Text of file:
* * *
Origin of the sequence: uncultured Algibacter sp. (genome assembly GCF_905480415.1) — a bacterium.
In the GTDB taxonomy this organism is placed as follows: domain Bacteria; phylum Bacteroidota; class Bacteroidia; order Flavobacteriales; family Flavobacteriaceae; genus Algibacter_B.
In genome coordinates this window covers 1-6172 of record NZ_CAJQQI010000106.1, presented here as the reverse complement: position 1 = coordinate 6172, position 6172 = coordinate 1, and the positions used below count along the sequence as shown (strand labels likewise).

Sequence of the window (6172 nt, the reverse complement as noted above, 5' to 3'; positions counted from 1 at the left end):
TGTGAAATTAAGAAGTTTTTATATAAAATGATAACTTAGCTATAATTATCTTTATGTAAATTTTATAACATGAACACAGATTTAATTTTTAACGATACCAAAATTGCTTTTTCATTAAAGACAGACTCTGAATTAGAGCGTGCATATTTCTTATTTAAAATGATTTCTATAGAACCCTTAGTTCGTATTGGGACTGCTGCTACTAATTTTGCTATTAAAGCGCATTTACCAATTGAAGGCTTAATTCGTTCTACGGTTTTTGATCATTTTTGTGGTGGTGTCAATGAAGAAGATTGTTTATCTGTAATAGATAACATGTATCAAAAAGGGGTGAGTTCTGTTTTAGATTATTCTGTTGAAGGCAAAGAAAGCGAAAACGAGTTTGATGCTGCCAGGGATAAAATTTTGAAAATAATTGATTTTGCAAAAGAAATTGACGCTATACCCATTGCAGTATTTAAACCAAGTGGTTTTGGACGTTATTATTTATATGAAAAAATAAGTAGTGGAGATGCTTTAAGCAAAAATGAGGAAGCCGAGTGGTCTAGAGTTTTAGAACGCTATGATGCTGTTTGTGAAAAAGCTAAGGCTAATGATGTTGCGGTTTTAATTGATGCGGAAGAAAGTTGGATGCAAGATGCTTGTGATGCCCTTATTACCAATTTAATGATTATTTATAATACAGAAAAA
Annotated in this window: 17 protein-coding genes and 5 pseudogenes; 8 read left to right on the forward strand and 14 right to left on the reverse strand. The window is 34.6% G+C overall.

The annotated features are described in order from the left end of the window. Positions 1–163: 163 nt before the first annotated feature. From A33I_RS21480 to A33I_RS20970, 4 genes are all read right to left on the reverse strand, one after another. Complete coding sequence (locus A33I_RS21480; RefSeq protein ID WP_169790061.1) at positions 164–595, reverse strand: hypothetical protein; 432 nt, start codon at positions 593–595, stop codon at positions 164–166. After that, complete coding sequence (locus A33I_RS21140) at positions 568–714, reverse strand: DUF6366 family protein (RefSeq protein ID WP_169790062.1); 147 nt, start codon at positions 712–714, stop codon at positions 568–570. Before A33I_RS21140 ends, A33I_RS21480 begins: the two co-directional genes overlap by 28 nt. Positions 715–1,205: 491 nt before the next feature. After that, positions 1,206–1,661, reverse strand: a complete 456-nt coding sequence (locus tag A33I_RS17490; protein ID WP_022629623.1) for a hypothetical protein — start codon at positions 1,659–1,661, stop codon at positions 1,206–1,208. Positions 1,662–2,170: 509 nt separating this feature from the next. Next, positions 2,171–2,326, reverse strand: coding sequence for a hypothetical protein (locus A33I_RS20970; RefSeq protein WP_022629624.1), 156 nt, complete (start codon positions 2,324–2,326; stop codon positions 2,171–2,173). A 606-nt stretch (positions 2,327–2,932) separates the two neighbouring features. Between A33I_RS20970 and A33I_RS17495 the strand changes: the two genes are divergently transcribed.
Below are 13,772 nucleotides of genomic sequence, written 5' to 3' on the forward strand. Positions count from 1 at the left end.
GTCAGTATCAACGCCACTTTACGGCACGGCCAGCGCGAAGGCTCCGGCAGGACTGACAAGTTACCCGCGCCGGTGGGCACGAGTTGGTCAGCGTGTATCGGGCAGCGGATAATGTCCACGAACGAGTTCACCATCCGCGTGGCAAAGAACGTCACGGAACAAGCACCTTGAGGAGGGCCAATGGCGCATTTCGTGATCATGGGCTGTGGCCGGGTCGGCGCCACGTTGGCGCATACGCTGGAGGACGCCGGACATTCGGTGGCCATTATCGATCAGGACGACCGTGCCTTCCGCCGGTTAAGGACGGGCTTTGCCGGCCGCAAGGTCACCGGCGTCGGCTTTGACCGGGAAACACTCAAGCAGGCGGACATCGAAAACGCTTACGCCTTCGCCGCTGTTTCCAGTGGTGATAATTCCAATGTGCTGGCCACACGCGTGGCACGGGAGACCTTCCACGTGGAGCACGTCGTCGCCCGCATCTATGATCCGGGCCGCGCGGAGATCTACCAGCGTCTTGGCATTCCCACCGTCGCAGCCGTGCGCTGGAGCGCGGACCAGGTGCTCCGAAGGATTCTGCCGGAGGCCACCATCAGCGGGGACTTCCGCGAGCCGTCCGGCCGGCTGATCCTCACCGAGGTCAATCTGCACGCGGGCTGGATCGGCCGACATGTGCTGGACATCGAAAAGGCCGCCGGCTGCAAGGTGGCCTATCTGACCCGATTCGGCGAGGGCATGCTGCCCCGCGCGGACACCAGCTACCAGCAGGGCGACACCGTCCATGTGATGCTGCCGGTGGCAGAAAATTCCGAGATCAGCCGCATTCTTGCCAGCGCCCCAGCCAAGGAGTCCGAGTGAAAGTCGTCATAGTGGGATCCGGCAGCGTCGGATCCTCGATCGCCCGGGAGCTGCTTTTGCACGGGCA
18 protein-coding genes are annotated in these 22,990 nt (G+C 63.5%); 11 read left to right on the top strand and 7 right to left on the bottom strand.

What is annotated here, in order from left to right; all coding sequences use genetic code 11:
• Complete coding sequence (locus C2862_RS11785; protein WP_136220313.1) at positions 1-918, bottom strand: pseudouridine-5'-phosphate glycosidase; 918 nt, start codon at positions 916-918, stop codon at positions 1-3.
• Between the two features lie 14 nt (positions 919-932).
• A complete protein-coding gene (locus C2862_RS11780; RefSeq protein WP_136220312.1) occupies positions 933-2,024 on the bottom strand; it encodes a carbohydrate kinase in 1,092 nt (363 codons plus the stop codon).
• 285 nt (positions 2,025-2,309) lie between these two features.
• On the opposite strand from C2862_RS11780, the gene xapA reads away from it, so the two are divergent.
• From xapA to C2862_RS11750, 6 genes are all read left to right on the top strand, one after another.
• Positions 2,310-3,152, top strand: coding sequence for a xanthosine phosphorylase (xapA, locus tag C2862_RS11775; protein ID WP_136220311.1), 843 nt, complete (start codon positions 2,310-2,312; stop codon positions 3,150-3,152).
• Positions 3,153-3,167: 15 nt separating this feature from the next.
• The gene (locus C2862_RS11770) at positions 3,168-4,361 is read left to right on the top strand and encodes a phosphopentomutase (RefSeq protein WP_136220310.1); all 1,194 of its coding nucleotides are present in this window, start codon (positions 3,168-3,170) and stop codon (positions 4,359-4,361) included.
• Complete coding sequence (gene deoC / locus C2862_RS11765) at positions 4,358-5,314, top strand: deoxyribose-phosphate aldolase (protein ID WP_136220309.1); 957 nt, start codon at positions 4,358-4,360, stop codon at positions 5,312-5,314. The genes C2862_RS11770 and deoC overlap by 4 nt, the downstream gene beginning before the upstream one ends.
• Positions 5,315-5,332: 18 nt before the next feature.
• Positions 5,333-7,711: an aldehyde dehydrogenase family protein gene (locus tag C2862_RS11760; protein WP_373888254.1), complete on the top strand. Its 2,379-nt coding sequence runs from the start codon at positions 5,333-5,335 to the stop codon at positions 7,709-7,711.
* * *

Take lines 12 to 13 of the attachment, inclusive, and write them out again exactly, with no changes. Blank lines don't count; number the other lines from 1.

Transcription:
• Complete coding sequence (locus C2862_RS11785; protein WP_136220313.1) at positions 1-918, bottom strand: pseudouridine-5'-phosphate glycosidase; 918 nt, start codon at positions 916-918, stop codon at positions 1-3.
• Between the two features lie 14 nt (positions 919-932).